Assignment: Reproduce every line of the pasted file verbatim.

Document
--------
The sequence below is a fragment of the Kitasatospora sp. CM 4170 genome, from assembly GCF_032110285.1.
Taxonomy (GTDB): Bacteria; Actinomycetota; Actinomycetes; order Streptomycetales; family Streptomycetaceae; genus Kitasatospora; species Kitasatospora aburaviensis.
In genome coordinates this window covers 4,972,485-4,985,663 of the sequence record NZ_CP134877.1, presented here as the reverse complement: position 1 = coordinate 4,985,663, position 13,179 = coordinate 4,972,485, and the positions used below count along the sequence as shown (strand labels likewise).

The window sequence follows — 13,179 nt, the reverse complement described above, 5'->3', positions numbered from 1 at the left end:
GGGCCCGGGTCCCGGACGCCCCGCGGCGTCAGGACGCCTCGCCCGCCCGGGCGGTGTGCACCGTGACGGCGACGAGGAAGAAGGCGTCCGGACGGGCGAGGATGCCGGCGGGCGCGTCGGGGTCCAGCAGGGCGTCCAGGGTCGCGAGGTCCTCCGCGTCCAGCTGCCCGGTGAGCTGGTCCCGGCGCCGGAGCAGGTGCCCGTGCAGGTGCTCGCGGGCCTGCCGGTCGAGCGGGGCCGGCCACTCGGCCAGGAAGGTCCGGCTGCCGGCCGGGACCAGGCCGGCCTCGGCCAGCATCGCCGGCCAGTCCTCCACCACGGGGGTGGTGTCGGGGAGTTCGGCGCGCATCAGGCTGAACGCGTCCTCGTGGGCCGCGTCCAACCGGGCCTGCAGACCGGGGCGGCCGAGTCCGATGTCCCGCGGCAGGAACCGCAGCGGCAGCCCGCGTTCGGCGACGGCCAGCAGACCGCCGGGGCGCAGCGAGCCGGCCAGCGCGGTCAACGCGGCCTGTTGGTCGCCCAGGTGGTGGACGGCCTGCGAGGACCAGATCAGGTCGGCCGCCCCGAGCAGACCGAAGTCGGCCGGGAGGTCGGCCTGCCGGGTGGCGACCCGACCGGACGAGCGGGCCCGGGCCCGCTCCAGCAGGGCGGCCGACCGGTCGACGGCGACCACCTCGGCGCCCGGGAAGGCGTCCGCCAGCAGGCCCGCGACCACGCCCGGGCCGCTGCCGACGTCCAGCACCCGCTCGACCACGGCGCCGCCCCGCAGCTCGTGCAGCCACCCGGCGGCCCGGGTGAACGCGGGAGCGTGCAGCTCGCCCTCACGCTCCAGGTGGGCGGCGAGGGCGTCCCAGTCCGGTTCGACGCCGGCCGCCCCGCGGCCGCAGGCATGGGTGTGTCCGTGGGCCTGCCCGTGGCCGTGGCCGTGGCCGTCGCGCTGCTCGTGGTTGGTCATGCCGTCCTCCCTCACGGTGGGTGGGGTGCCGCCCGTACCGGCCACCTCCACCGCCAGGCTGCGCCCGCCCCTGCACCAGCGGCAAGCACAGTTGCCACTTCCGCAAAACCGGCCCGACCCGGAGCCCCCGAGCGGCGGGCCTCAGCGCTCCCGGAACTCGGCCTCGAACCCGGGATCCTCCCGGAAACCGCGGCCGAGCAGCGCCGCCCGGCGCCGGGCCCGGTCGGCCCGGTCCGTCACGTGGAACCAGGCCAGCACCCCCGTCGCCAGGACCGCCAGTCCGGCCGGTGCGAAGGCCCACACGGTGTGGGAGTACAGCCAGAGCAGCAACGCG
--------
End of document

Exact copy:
The sequence below is a fragment of the Kitasatospora sp. CM 4170 genome, from assembly GCF_032110285.1.
Taxonomy (GTDB): Bacteria; Actinomycetota; Actinomycetes; order Streptomycetales; family Streptomycetaceae; genus Kitasatospora; species Kitasatospora aburaviensis.
In genome coordinates this window covers 4,972,485-4,985,663 of the sequence record NZ_CP134877.1, presented here as the reverse complement: position 1 = coordinate 4,985,663, position 13,179 = coordinate 4,972,485, and the positions used below count along the sequence as shown (strand labels likewise).

The window sequence follows — 13,179 nt, the reverse complement described above, 5'->3', positions numbered from 1 at the left end:
GGGCCCGGGTCCCGGACGCCCCGCGGCGTCAGGACGCCTCGCCCGCCCGGGCGGTGTGCACCGTGACGGCGACGAGGAAGAAGGCGTCCGGACGGGCGAGGATGCCGGCGGGCGCGTCGGGGTCCAGCAGGGCGTCCAGGGTCGCGAGGTCCTCCGCGTCCAGCTGCCCGGTGAGCTGGTCCCGGCGCCGGAGCAGGTGCCCGTGCAGGTGCTCGCGGGCCTGCCGGTCGAGCGGGGCCGGCCACTCGGCCAGGAAGGTCCGGCTGCCGGCCGGGACCAGGCCGGCCTCGGCCAGCATCGCCGGCCAGTCCTCCACCACGGGGGTGGTGTCGGGGAGTTCGGCGCGCATCAGGCTGAACGCGTCCTCGTGGGCCGCGTCCAACCGGGCCTGCAGACCGGGGCGGCCGAGTCCGATGTCCCGCGGCAGGAACCGCAGCGGCAGCCCGCGTTCGGCGACGGCCAGCAGACCGCCGGGGCGCAGCGAGCCGGCCAGCGCGGTCAACGCGGCCTGTTGGTCGCCCAGGTGGTGGACGGCCTGCGAGGACCAGATCAGGTCGGCCGCCCCGAGCAGACCGAAGTCGGCCGGGAGGTCGGCCTGCCGGGTGGCGACCCGACCGGACGAGCGGGCCCGGGCCCGCTCCAGCAGGGCGGCCGACCGGTCGACGGCGACCACCTCGGCGCCCGGGAAGGCGTCCGCCAGCAGGCCCGCGACCACGCCCGGGCCGCTGCCGACGTCCAGCACCCGCTCGACCACGGCGCCGCCCCGCAGCTCGTGCAGCCACCCGGCGGCCCGGGTGAACGCGGGAGCGTGCAGCTCGCCCTCACGCTCCAGGTGGGCGGCGAGGGCGTCCCAGTCCGGTTCGACGCCGGCCGCCCCGCGGCCGCAGGCATGGGTGTGTCCGTGGGCCTGCCCGTGGCCGTGGCCGTGGCCGTCGCGCTGCTCGTGGTTGGTCATGCCGTCCTCCCTCACGGTGGGTGGGGTGCCGCCCGTACCGGCCACCTCCACCGCCAGGCTGCGCCCGCCCCTGCACCAGCGGCAAGCACAGTTGCCACTTCCGCAAAACCGGCCCGACCCGGAGCCCCCGAGCGGCGGGCCTCAGCGCTCCCGGAACTCGGCCTCGAACCCGGGATCCTCCCGGAAACCGCGGCCGAGCAGCGCCGCCCGGCGCCGGGCCCGGTCGGCCCGGTCCGTCACGTGGAACCAGGCCAGCACCCCCGTCGCCAGGACCGCCAGTCCGGCCGGTGCGAAGGCCCACACGGTGTGGGAGTACAGCCAGAGCAGCAACGCG